I mostly kept to myself. I felt like I was in paradise. It felt so deserted. This island was super small, but the water was amazingly clear, and blue-green in some areas. The tour package also included them loaning you some snorkeling gear. There was some kind of sunken ship just 100 feet from the shore that we were able to swim around and observe as well as observe some of the coral and fish life that was around the ship.

While in the water, one guy who was not with our tour group started talking to me. It turned out he was in his late 40s and originally born in Cuba. I asked him where he lived now. “Orlando,” he said. “You’re kidding?”

I told him I was also from Orlando. He lives in Apopka, about 30 minutes from where I have lived the previous five years.. He is also a big motorcycle guy. He owns a BMW motorcycle and rode it all the way from the top of Alaska down to Panama. He didn’t do this in one sweep. He rides for a week or two at a time and leaves the motorcycle in a BMW shop at various points along the way. Then six months or a year later he flies back and continues his rides. He just finished his ride down to where that road ends in Panama. And on this very day he rode it up from Panama City to the docks and then hired a private boat to get out to the islands.

He told me after he left Cuba he actually lived in Chile and Panama before making his way to Florida. That’s when I pointed to shore and told him that the other guy over there is from Chile. “He looks Chilean,” he said. I don’t even know what a Chilean is supposed to look like, but ok. The three of us were all solo travelers to the islands that day so when it was lunch time we sat together and had some nice conversations.

It was also during lunch that we sat near one of the local members of the Guna tribe, who told me that there are 365 islands that are part of San Blas. “One for every day of the year,” I told him. He smiled. I am pretty sure he figured that out a long time ago.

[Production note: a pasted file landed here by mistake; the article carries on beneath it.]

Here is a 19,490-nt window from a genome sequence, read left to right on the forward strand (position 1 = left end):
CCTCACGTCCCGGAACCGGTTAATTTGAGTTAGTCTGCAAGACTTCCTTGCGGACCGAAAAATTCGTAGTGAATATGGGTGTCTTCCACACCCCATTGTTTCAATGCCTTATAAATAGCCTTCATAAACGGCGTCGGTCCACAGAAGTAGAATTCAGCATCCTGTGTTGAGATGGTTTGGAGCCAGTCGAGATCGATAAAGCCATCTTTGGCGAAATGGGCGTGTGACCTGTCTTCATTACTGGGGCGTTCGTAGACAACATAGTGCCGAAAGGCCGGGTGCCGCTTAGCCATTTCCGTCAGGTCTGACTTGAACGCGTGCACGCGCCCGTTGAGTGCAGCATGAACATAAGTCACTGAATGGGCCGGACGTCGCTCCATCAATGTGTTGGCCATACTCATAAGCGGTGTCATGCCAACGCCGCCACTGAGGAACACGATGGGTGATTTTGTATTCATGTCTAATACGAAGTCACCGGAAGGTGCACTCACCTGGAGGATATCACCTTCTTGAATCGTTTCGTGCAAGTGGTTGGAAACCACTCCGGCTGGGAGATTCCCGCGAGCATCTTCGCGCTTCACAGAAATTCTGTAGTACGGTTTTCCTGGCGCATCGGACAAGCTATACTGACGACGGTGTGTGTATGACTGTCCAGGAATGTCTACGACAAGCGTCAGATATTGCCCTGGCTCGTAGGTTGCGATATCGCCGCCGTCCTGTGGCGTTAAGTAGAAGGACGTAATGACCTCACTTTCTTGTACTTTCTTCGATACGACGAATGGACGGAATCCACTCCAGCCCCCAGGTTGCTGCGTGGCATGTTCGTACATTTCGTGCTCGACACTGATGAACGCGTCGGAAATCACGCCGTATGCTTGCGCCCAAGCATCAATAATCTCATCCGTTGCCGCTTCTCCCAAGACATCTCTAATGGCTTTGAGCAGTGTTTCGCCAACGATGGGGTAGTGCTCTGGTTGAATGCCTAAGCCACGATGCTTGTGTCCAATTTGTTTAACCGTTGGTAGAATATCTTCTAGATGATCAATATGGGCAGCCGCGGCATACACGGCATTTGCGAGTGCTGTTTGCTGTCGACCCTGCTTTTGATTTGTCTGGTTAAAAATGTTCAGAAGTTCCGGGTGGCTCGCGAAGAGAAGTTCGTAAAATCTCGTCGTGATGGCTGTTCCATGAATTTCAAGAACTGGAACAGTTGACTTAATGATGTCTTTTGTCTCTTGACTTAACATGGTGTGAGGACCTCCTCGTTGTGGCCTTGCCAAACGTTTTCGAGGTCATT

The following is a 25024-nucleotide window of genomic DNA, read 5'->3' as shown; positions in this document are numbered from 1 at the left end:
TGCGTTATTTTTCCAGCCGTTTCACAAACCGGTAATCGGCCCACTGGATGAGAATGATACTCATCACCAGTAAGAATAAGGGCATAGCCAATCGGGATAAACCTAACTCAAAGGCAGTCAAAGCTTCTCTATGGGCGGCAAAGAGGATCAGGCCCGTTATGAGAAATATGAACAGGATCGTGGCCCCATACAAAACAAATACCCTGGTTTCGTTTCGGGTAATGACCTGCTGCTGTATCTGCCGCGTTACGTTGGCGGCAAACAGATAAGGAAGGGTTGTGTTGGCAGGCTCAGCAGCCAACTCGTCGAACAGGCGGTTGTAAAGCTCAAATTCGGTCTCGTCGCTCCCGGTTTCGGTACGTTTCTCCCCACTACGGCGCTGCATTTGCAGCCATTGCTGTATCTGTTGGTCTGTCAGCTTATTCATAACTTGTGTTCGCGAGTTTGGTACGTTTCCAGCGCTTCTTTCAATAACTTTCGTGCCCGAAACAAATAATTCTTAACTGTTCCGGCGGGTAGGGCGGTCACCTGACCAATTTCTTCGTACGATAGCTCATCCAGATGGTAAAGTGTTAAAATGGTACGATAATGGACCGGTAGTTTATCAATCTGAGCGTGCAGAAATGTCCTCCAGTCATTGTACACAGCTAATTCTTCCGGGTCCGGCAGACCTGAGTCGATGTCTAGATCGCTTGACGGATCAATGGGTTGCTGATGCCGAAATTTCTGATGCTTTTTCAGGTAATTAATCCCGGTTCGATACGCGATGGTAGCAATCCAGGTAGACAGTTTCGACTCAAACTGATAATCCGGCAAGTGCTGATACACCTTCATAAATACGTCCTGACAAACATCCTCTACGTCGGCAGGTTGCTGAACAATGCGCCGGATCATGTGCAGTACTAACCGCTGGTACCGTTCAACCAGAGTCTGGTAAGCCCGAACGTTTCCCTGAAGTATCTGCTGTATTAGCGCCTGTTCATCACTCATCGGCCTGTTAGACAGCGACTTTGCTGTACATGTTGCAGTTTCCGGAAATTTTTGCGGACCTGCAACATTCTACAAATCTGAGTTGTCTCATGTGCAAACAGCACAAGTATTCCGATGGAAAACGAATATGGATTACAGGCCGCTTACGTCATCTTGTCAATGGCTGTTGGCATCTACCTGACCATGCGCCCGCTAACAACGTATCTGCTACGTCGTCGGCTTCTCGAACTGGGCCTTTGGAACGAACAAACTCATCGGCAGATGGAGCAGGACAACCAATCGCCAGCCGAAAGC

When you are first leaving the docks you pass by lots of small little islands to get to the one we were on. One of the first islands is a little bit bigger than many of the others and it is crowded with little homes. When I asked this member of the tribe where he lived, he told me it was on that island we saw as we made our way out here. These islands felt deserted. One of the other members of the Guna tribe that I met that day told me they are much busier on the weekends, but we were here on Tuesday and said the middle of the week is like this. You feel like you’re out here on your own. I told him I was from Florida and that these beaches were much better than Miami -- and much less crowded.

This felt like one of the greatest slices of paradise I’ve ever encountered. There are no developments here. The islands and the waters are clean and because they are protected by the tribe and not easy to get to, I imagine they will stay like this for a long, long time. I hope so.

The Cuban guy from Apopka told us there is a “piscina natural” or “natural pool” out in the waters about a 15-minute boat ride away and that’s where his boat captain was taking him next. The Guna tribe member overheard this and told me and the Chilean that we would be headed out there too on our boat. The man from Apopka left about a half hour ahead of the rest of us. There were probably 20 or so people in the boat that we took out there, but it didn’t quite take 15 minutes. I think it took 5 or 6 minutes.

I didn’t quite understand what they meant when they first said we were going to a “natural pool.” But then as we approached, I could see it! The waters between the islands were deeper, and a dark shade of blue, but then there emerged this blue-green water, almost clear, in a circular shape. And it was almost perfectly circular. It seemed almost like a sandbar, except the water was probably 3 or 4 feet deep. We all just hopped out of the boat, grabbed some snorkeling gear and swam around. The circular shallower area was probably 50 to 100 feet in diameter with the boat anchored right in the middle.

The other unique thing here was all the starfish. Wow! Incredible. I enjoyed swimming right up to them and just observing each one for a minute or so at a time. They were big and beautiful and each ranged in different colors and textures. I didn’t have an underwater camera, but it would have been perfect to take home some photo memories of these starfish. However, the memories of those beautiful starfish are sealed in my mind. Hopefully forever.

We spent about 45 minutes or so out here in the water -- which was also a perfect temperature. We were very blessed with a beautiful day with no rain and minimal clouds.